“I don’t know what we would do without pantries like this,” Dan said. “I can’t imagine a country like ours having people who didn’t want to take care of their community.”
Join the volunteer team! Click here or contact Zoe Lavender, Volunteer Coordinator, at firstname.lastname@example.org or (608) 442-7200 x71 to help.
Have you ever been in a stressful time full of things beyond your control?
For Mr. and Mrs. Thao* that stressful time occurred when they were both admitted to the hospital. Neither had health insurance. They were worried. Worried about what was wrong with each of them and what it would mean – What would it cost? Where would they go? Who could help them?
Once diagnosed, they received treatment plans and prescriptions for multiple medications. Yet the costs for a reduced rate prescription program was financially beyond their means.
A hand outstretched to help
At a follow-up appointment, a glimmer of hope appeared. Their nurse recommended the St. Vincent de Paul Charitable Pharmacy.
The Thaos now make monthly visits to the pharmacy to pick up their prescriptions – at no cost to them. They also receive support and encouragement from pharmacy staff and volunteers.
In its ten years of operation the St. Vincent de Paul Charitable Pharmacy staff have filled over 50,000 prescriptions for more than 1,500 uninsured adult patients.
Mr. and Mrs. Thao live healthier lives because of your care and commitment to our neighbors in need. Without you, each of these individuals would suffer from untreated effects of heart disease, high blood pressure, diabetes, and mental health conditions, and be susceptible to the flu and COVID-19 variants.
The pharmacy is often the last lifeline for patients who have nowhere else to turn. Many patients are initially referred from hospitals, emergency departments, and local clinics.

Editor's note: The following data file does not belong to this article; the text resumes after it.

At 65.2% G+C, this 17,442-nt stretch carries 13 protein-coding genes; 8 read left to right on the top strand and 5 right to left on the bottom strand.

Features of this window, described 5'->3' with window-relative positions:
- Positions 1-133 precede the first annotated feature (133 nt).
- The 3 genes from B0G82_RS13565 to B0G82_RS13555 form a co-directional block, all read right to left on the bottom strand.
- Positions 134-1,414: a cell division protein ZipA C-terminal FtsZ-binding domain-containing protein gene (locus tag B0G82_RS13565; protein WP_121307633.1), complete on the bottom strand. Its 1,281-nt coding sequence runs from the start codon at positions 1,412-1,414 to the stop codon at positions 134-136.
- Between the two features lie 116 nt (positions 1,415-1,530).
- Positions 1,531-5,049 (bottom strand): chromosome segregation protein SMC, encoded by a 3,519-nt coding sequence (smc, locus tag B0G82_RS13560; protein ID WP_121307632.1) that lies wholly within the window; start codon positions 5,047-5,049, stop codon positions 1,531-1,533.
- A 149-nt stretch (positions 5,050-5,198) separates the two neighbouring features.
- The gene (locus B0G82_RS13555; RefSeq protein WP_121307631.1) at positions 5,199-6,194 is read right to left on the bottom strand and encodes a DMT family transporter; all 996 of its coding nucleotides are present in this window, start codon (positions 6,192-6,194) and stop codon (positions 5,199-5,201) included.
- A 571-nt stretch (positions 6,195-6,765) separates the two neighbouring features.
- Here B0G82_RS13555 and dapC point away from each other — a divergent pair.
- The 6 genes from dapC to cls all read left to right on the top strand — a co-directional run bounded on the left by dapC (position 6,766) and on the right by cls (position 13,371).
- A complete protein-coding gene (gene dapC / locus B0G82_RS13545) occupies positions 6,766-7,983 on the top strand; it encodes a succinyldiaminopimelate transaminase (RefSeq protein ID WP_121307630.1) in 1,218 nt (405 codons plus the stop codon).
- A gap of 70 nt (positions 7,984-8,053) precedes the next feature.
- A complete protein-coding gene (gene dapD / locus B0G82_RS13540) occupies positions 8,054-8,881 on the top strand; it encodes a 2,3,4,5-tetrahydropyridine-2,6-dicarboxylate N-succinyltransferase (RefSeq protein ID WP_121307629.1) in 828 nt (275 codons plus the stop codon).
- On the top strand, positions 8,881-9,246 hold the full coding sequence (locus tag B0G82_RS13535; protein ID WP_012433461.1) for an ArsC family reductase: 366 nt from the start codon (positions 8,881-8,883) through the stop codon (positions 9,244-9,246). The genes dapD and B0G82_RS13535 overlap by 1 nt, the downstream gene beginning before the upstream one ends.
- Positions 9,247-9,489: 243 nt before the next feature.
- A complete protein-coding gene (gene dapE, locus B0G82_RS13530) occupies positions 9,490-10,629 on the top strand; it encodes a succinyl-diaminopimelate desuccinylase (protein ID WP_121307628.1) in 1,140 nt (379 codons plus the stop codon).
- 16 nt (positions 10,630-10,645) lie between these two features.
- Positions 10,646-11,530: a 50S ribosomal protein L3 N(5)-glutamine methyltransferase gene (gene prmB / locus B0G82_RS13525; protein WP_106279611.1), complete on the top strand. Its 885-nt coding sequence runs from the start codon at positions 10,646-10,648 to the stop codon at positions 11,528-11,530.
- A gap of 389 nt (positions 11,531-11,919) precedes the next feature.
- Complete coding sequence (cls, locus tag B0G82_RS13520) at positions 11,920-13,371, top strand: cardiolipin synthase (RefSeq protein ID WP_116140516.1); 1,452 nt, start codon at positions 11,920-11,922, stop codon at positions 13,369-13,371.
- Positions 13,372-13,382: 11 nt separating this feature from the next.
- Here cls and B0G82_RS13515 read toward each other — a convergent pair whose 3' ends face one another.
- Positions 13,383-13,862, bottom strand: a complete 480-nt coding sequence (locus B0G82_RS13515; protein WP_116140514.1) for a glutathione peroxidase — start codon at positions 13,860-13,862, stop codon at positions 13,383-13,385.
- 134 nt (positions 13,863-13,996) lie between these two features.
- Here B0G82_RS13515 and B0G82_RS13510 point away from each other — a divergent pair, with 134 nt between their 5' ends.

The importance of good communication
Even as the couple started on a stable regime, there was one more hurdle to overcome.
Both Mr. and Mrs. Thao are native Hmong speakers with limited English. Thanks to Ricky, a St. Vincent de Paul Charitable Pharmacy volunteer fluent in the Hmong language, the couple can fully understand how to properly manage their conditions and medications.
Hmong is the third most common language spoken in Wisconsin. It’s primarily an oral language with a relatively short written history. For older Hmong adults who cannot read the language or speak English fluently, navigating life, including a detailed pharmacy visit can be difficult.
During each pharmacy visit, the couple sit down with Managing Pharmacist, Yolanda Tolson-Eveans, RPh, where she provides a pill organizer, schedule and calendar. The calendar shows images of the pills they’ll receive so they know what to expect (at right). Ricky is on hand to translate and explain her instructions.
“Ever since we’ve been here it’s been so helpful to have a schedule and calendar,” Mrs. Thao affirms. “We’re very thankful to the donors and everybody. Even as cold as it gets, the pharmacy staff is helping (outside for the curbside delivery). We’re grateful for the pharmacy and volunteers.”